Meeting sets Washington County drug court guidelines
MARIETTA — Stakeholders in the pilot drug court planned to begin next year in the Washington County Court of Common Pleas met Thursday to outline parameters for admission and dismissal.
In October the Washington County Commissioners signed an 18-month contract with Oriana House Inc. to administer the special docket program under Common Pleas Judge Mark Kerenyi.
Further administration of the court program past that timeline is dependent on additional grant funding obtained.
Kerenyi led the meeting Thursday with members of the drug treatment, law enforcement and courts communities represented to discuss measures and edit requirements.
Kyle Davis, an assistant public defender, said Thursday that his interest was in making sure the program is truly another avenue to help his clients not return to the judicial system in the future.
“If they meet the criteria and this can truly help them it could be a very good option,” he said. “We have a lot of clients that we see repeatedly and their cases are founded in addiction. At least this way ideally they don’t return with future offenses.”
The group went line by line, tailoring an already approved program description for Seneca County Thursday, with the intent to meet the needs of Washington County.
“We want to think about how we’re going to identify the clients or offenders coming into the court,” noted Tessa Smith, research and grants administrator for Oriana House, a private 501(c)3 nonprofit which provides addiction treatment services, community corrections programs and behavioral health services in Ohio. “There are different layers of eligibility that courts in Ohio use and are recommended as best practices, but that’s what you at the table are here to decide.”
Some requirements decided Thursday were steered by anticipated future federal funding criteria while others initiated discussion between treatment providers and the adult parole authority to determine authority over clients.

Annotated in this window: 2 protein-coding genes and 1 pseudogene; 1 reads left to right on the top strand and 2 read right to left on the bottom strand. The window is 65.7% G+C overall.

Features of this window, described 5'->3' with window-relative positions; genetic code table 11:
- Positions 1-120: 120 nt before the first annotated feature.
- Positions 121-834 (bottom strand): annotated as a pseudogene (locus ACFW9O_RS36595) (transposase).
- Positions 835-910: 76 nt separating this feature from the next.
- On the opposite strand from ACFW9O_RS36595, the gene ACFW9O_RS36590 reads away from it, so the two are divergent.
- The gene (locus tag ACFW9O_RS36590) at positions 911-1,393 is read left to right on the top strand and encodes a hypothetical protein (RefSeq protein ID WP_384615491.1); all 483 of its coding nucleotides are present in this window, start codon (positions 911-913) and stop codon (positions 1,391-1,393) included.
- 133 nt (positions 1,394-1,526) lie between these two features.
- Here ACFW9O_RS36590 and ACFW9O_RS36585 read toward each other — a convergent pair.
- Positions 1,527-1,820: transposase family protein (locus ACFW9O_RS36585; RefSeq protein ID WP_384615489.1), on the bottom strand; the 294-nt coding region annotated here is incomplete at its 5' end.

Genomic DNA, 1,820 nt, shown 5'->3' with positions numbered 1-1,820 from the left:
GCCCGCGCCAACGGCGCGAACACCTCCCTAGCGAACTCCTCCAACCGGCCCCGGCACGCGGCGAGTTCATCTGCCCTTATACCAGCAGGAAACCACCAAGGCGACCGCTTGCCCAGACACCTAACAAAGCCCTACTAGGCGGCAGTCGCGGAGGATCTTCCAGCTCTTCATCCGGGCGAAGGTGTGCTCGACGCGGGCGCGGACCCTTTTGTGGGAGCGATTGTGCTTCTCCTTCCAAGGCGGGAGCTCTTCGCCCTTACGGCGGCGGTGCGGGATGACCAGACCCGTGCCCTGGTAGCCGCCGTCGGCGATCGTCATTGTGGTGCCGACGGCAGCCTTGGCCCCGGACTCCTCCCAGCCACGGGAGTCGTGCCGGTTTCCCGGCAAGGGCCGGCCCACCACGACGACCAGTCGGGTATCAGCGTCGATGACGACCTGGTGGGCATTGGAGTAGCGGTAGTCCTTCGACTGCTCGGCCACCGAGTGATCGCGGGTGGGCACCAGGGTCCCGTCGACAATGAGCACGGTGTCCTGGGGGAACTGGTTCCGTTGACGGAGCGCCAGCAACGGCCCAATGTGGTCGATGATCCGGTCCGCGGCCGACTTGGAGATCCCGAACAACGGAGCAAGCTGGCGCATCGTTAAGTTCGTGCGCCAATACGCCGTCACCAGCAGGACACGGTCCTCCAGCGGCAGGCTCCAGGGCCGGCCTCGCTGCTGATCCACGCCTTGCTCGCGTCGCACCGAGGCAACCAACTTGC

“Our regular intervention-in-lieu cases we won’t put into the drug court program unless they’re non-compliant,” determined Kerenyi, noting those admitted to the voluntary program may come through a recommendation by the county prosecutor’s office, through their treatment provider or through the adult parole authority.
Jason Varney, Oriana House vice president of correctional programs, noted that the purpose of a drug court program is to work with clients through inevitable relapses to rehabilitate with a wrap around of treatment, legal sanctions like jail or residential detox and to hold the client accountable to maintain sobriety.
All members around the table agreed that relapse is inevitable throughout the minimum 420-day program, with progressively stricter sanctions to be imposed the more a client is noncompliant with the program.
“Ultimately if they keep being noncompliant and it’s not working out I can terminate them from the program and they can go to prison,” said Kerenyi.
Drug testing is to be administered both by the Oriana House employees and by the Adult Parole Authority.
Varney introduced the newest Oriana employee to serve as the program coordinator, Aleisha Roberson.
Roberson has past experience working in drug courts in West Virginia.Varney said he is also in the process of hiring a caseworker for the program.
Traditionally, an offender who misses a treatment appointment or court hearing can be found in violation of their control under the Adult Parole Authority or have a warrant issued for their arrest.
But sanctions within the program would progress to those measures dependent on the individual circumstances.
Traditionally, a parolee is required to be home by midnight while under community control.
However, if participating in the drug court program that curfew becomes more strict, beginning at 9:30 p.m. with participants earning later curfew times as they successfully complete the five phases of the program.
Treatment partners Kate Jiggins with Hopewell Health Centers and Janice McFarland with Life and Purpose Behavioral Health were quick to discuss a need for education with prescribers for clients with substance abuse disorders.
“Our program is an abstinence-based program and we cannot heal the psycho-social issues if we first don’t heal your brain from the chemicals that you’ve become addicted to,” noted McFarland.
This discussion tied in with the group’s leaning toward not allowing those with recommendations from doctors for medical marijuana to have the substance, though that will ultimately be decided per direction from the Ohio Supreme Court.
As a whole, the program is designed to treat high-need, high-risk offenders through an intensive accountability to the judge, treatment providers and adult parole authority.
The program is contracted to serve at most 30 clients at a time with the judge making the ultimate decision of who is accepted into the program based on qualifying criteria.
Washington County Common Pleas Judge-Elect John Triplett was also in the meeting and voiced his intention to take on the same parameters of a drug court program during his tenure on the bench after he takes office Jan. 1.